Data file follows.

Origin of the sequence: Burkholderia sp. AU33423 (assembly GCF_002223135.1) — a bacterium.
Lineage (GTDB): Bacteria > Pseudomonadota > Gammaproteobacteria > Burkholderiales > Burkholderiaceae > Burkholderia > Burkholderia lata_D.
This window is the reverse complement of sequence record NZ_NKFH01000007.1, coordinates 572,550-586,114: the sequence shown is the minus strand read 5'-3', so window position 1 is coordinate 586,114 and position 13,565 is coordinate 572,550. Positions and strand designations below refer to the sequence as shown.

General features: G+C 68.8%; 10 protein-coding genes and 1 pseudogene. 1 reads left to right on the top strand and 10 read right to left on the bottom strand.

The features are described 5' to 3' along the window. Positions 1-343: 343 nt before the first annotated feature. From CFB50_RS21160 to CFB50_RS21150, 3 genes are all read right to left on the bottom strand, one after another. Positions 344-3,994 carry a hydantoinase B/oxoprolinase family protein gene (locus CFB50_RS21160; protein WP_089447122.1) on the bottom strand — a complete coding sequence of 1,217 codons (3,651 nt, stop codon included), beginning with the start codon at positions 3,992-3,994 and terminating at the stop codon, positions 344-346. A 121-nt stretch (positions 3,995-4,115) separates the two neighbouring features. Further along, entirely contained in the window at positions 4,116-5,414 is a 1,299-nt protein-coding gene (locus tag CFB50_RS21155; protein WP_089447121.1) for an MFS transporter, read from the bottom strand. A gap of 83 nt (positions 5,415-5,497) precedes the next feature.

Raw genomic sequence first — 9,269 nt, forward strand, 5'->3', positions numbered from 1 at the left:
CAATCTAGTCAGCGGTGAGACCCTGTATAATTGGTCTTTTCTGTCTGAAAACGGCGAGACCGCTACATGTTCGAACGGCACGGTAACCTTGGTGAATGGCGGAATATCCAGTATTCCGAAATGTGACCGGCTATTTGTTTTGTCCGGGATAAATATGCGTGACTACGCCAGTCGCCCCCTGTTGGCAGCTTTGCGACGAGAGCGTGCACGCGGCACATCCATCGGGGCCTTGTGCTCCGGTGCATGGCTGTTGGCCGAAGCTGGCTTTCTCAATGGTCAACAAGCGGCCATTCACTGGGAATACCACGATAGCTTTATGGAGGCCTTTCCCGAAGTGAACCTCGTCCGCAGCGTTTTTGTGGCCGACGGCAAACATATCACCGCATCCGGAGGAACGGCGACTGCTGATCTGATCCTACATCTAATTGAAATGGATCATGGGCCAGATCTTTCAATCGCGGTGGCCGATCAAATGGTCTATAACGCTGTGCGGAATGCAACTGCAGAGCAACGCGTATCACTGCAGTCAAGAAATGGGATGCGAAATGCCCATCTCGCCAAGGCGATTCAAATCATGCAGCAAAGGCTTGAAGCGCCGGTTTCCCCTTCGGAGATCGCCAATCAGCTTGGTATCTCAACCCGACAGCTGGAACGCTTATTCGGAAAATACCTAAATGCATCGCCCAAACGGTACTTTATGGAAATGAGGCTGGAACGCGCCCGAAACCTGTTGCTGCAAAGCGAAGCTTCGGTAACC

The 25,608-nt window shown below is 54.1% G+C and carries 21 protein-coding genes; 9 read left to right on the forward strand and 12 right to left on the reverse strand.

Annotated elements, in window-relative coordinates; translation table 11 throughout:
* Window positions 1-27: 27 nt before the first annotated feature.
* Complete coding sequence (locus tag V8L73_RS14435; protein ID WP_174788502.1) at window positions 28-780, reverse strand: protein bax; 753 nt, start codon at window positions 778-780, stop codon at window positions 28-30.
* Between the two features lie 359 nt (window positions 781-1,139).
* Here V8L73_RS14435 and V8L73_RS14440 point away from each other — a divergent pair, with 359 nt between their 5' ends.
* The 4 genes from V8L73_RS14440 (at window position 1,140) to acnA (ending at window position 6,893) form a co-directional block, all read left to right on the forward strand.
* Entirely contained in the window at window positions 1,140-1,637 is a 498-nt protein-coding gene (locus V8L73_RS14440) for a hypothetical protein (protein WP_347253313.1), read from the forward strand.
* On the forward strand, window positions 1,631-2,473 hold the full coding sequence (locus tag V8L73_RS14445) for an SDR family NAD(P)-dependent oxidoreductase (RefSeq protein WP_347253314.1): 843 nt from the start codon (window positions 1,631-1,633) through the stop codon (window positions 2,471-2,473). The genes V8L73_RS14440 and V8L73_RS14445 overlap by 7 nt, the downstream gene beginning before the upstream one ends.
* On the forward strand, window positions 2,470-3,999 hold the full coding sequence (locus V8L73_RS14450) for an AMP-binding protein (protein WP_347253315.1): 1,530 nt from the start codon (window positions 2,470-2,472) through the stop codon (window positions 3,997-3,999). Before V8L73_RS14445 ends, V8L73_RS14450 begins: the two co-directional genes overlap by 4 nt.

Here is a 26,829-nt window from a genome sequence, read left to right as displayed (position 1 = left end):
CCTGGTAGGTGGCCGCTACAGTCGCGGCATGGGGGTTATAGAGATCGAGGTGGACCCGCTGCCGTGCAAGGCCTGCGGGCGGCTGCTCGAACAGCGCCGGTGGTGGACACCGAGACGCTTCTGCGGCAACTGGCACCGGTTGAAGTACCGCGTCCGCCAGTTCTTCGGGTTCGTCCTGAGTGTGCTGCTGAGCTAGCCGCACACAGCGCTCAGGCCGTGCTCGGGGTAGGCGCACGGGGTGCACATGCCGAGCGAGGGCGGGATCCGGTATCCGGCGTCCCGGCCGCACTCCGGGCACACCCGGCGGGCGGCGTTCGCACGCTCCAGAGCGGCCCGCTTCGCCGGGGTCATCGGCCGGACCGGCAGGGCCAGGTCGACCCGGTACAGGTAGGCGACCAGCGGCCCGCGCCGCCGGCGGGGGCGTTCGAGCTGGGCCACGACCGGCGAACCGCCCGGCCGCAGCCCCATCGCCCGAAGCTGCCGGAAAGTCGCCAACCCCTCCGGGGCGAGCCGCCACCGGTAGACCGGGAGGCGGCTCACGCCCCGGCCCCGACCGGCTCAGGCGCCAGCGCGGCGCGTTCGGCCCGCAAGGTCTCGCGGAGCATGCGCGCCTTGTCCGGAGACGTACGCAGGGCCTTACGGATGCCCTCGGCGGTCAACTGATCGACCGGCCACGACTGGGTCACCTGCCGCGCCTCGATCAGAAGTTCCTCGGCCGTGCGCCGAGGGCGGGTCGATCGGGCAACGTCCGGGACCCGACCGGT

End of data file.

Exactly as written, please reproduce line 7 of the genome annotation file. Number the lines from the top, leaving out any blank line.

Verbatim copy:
CAATCTAGTCAGCGGTGAGACCCTGTATAATTGGTCTTTTCTGTCTGAAAACGGCGAGACCGCTACATGTTCGAACGGCACGGTAACCTTGGTGAATGGCGGAATATCCAGTATTCCGAAATGTGACCGGCTATTTGTTTTGTCCGGGATAAATATGCGTGACTACGCCAGTCGCCCCCTGTTGGCAGCTTTGCGACGAGAGCGTGCACGCGGCACATCCATCGGGGCCTTGTGCTCCGGTGCATGGCTGTTGGCCGAAGCTGGCTTTCTCAATGGTCAACAAGCGGCCATTCACTGGGAATACCACGATAGCTTTATGGAGGCCTTTCCCGAAGTGAACCTCGTCCGCAGCGTTTTTGTGGCCGACGGCAAACATATCACCGCATCCGGAGGAACGGCGACTGCTGATCTGATCCTACATCTAATTGAAATGGATCATGGGCCAGATCTTTCAATCGCGGTGGCCGATCAAATGGTCTATAACGCTGTGCGGAATGCAACTGCAGAGCAACGCGTATCACTGCAGTCAAGAAATGGGATGCGAAATGCCCATCTCGCCAAGGCGATTCAAATCATGCAGCAAAGGCTTGAAGCGCCGGTTTCCCCTTCGGAGATCGCCAATCAGCTTGGTATCTCAACCCGACAGCTGGAACGCTTATTCGGAAAATACCTAAATGCATCGCCCAAACGGTACTTTATGGAAATGAGGCTGGAACGCGCCCGAAACCTGTTGCTGCAAAGCGAAGCTTCGGTAACC